“Molly will not tell me something is hurting unless it’s getting to the point where she feels I need to know,” Green said. “Her ‘3’ on the pain scale is like a ‘9’ for everybody else.”

They both tempered their expectations for the marathon trials, and for good reason: Seidel had never run a marathon. The more realistic aim, at least at the time, was for her to use her marathon training as a base of aerobic fitness ahead of the U.S. Olympic track and field trials later that summer. “Our end goal was to set up for the 10,000 meters,” Green said.

The marathon trials were staged in Atlanta, where Green wanted to be sure that he could follow Seidel’s progress on the course. So he hopped on Craigslist, identified people in the area who were selling used bicycles and asked if they would be willing to rent theirs to him for the day. Green got a lot of “nopes,” he said, before he found one slightly less skeptical gentleman.

“He wanted to know how he would get his bike back,” Green said, “so I wrote up a mini contract and sent him a photo of my license.”

It turned out to be one of the best $30 investments ever: Seidel surged to a second-place finish to secure one of three spots on the U.S. team.

In the wake of Seidel’s triumph in Atlanta, neither she nor Green boarded a rocket ship to fame and fortune. The onset of the pandemic delayed the Olympics by a year. Seidel, who before the trials made ends meet as a babysitter and a barista, added another job to her résumé: working for Instacart. Green, meanwhile, had decided to retire from pro running to pursue a full-time coaching job, but his timing was terrible: No one was hiring. So he helped out at his parents’ hardware store outside Boston.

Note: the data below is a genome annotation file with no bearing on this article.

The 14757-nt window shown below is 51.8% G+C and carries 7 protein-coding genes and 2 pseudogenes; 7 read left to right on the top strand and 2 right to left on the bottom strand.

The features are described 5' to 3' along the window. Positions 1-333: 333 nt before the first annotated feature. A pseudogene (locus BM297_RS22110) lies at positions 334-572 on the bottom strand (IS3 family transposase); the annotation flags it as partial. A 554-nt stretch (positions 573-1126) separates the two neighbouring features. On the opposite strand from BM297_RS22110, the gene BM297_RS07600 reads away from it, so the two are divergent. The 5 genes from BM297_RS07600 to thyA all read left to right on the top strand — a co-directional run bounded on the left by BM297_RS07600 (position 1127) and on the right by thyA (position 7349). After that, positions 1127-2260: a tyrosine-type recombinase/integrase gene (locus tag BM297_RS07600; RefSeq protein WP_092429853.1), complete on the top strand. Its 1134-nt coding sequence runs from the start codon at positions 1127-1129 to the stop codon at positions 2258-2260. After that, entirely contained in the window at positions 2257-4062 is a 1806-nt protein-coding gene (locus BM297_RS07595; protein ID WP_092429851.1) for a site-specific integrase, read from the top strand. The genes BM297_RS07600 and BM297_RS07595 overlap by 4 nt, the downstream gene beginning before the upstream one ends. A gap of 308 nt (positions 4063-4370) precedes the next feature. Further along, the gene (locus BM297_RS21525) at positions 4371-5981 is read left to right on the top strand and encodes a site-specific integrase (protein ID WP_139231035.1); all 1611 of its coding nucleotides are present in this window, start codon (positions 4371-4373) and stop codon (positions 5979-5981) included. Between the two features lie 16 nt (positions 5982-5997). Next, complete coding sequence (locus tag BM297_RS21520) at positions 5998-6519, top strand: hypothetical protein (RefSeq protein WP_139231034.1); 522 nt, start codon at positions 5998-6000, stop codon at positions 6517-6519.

“So much hand sanitizer,” he said.

As the Olympics came into clearer focus, Green was unsure whether he would be able to watch Seidel race in person because of pandemic protocols. Thanks to some ingenuity and luck, Green found his way to the marathon course in Sapporo, Japan, about 500 miles north of Tokyo, just in time to blow through his cellphone’s data plan as he tracked Seidel’s splits.

Green had positioned himself at a bottle station, and as she made her final loop of the circuit, he shouted “Rule 5!” at her, which was essentially code for: Toughen up! Its origin was from a cycling book that Seidel had read, and it was something that resonated with her through all her training and all her comebacks.

In fearsomely hot conditions, Seidel became the first American woman to win a medal in an Olympic marathon since 2004. Green said he was still not sure whether Seidel had grasped the significance of her achievement. “And maybe she never will,” he said.

In recent weeks, Seidel has alluded to some of the mental and physical challenges of her profession. But she often thinks back to the old days, when she was serving coffee and her coach was working at a hardware store, and she tries to process it all.

“The whole decision to do a marathon was between the two of us,” Seidel said, “and it’s been so fun to see how this has progressed.”